I’m still catching up on all my blog posts and realised I had made this cake over three weeks ago for the Clandestine Cake Club VCake Event which was called “Regional Cakes”. As I am originally from Nottinghamshire I wanted to find something that reflected my home county’s heritage. This was easier said than done. When I searched on the internet for some Nottinghamshire baking recipes I was very unlucky. I only found one recipe, which was for Nottingham Goose Fair Gingerbread (which are rather like brandy snaps and certainly would not be allowed at the whole cake only Clandestine Cake Club!
After a good hour searching an idea came to me. I knew that the Bramley Apple tree originated from Southwell in Nottinghamshire (pronounced Suthall, not South-well). Southwell is slap bang in the middle of the county and is a pretty town with a Minster and a racecourse. It wasn’t far from where I grew up and I remember as an 8 year old going on a school trip to the Minster as part of a History topic on The Normans. I don’t remember much about the trip all except I bought a pen with my spending money in the Minster and I left it on the coach. I didn’t get any sympathy from Mr Clarke, our teacher!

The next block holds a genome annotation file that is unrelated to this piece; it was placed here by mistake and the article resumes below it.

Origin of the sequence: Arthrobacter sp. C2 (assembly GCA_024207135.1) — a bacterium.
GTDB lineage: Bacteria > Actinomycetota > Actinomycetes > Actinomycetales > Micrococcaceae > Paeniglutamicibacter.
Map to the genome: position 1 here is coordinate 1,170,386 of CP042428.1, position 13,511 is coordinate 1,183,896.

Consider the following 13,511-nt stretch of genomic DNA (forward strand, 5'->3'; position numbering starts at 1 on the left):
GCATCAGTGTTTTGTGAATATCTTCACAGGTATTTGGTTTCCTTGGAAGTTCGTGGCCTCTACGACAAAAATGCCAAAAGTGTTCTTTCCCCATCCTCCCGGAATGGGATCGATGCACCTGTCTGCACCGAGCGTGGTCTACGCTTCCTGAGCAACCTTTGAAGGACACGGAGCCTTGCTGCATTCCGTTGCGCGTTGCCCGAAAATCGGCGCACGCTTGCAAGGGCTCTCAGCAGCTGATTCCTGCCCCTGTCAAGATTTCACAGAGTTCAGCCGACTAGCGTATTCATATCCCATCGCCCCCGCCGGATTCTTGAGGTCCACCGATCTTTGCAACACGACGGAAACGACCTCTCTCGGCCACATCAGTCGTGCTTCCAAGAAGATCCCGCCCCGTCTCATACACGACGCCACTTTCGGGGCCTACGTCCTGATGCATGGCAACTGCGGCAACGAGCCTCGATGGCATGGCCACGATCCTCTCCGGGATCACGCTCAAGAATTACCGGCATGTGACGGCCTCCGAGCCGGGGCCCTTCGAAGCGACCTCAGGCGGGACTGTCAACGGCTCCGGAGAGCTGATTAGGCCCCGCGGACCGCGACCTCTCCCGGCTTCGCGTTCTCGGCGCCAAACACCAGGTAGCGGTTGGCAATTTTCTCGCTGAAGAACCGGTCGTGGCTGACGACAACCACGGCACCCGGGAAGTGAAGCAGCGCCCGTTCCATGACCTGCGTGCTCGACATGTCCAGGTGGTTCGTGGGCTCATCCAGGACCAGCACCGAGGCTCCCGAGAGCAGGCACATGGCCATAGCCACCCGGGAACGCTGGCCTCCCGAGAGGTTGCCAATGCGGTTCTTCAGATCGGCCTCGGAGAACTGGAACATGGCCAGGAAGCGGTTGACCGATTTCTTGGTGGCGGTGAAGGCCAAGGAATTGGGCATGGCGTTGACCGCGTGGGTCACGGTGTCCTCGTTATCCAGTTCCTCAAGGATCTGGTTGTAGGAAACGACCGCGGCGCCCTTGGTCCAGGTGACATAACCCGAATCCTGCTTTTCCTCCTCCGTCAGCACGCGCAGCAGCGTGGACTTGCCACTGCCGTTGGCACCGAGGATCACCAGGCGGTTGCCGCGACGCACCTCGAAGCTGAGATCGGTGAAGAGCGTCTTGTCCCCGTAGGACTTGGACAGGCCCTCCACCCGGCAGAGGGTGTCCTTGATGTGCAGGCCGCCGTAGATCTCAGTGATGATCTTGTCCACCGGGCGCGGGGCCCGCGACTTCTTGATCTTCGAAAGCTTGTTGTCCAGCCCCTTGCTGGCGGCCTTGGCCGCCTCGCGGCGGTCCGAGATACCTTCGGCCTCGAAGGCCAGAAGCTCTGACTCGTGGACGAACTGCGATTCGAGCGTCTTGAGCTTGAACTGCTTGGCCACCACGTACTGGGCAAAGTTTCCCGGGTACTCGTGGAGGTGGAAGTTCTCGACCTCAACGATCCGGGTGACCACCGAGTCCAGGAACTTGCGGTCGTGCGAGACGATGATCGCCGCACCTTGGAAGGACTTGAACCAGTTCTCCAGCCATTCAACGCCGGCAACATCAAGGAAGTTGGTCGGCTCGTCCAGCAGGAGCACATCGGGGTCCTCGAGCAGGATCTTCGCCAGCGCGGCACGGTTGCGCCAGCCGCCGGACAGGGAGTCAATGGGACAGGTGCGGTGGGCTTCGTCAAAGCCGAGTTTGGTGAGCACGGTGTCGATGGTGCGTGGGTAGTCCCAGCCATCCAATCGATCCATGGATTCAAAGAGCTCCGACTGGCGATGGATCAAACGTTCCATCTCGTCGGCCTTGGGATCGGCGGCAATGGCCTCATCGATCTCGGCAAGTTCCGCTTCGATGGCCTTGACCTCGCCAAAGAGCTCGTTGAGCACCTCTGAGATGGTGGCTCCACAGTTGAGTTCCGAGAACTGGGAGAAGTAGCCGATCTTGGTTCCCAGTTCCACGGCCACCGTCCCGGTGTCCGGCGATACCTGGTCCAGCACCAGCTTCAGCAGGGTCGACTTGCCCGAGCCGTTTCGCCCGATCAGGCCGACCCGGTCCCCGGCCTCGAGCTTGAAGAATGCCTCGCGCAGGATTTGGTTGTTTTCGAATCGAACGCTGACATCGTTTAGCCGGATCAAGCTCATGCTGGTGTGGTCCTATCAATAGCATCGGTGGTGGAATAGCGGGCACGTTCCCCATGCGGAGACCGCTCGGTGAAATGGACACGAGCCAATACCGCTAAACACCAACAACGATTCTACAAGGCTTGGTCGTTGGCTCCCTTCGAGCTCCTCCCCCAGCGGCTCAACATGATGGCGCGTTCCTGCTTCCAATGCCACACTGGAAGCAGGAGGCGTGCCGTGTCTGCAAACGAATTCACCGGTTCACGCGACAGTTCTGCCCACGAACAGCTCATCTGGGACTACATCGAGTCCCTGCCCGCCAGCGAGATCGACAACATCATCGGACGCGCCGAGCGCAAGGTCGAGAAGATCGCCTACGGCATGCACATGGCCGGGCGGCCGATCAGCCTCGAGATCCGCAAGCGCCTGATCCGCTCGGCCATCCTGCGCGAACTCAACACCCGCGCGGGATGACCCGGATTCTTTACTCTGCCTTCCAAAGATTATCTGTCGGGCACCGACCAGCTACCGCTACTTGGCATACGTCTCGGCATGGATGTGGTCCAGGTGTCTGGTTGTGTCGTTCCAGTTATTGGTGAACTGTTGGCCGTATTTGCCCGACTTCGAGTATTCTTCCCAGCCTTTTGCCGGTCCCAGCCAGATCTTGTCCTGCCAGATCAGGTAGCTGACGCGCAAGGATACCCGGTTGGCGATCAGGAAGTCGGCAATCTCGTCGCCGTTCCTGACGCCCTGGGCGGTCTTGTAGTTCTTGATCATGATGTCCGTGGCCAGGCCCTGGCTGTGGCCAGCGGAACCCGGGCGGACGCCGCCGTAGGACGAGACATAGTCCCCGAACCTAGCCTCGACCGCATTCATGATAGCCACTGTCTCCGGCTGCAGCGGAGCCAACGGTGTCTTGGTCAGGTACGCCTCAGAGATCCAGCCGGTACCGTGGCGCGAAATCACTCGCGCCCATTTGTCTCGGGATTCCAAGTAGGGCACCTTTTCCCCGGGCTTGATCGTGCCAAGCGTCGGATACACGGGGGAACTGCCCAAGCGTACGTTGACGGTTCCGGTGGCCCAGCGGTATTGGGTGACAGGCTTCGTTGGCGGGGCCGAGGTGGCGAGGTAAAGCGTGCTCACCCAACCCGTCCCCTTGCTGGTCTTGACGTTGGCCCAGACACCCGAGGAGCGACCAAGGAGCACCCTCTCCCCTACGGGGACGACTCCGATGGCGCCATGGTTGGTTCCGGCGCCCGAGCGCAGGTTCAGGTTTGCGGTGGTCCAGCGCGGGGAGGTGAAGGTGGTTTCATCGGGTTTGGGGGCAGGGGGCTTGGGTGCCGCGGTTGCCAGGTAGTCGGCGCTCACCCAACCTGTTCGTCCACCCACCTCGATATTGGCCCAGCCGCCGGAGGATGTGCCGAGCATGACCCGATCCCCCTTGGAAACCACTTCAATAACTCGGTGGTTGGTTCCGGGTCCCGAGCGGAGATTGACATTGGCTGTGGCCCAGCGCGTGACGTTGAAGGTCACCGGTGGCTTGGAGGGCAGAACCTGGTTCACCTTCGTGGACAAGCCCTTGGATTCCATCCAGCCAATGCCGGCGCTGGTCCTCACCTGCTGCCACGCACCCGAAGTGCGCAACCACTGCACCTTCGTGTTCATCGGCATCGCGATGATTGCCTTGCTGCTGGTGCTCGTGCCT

Anyway, I thought well I could adapt a recipe I already had using Bramley Apples from Nottinghamshire. It had been my wedding anniversary a couple of days previously and my mum (who lives in Nottingham) was up staying with us for the weekend. I thought we could have some Apple Cake for our pudding at lunchtime served with some ice cream. There was a gorgeous sounding recipe that I could use from The Clandestine Cake Club Cookbook called Dorset Apple Cake. The original recipe was by Karen Burns Booth. Karen said in the recipe introduction that the cake could be baked in a springform round tin or in a rectangular traybake tin. I chose to bake my version in my Alan Silverwood traybake tin as I just couldn’t find the base of my springform one!
So, here;s how it was made: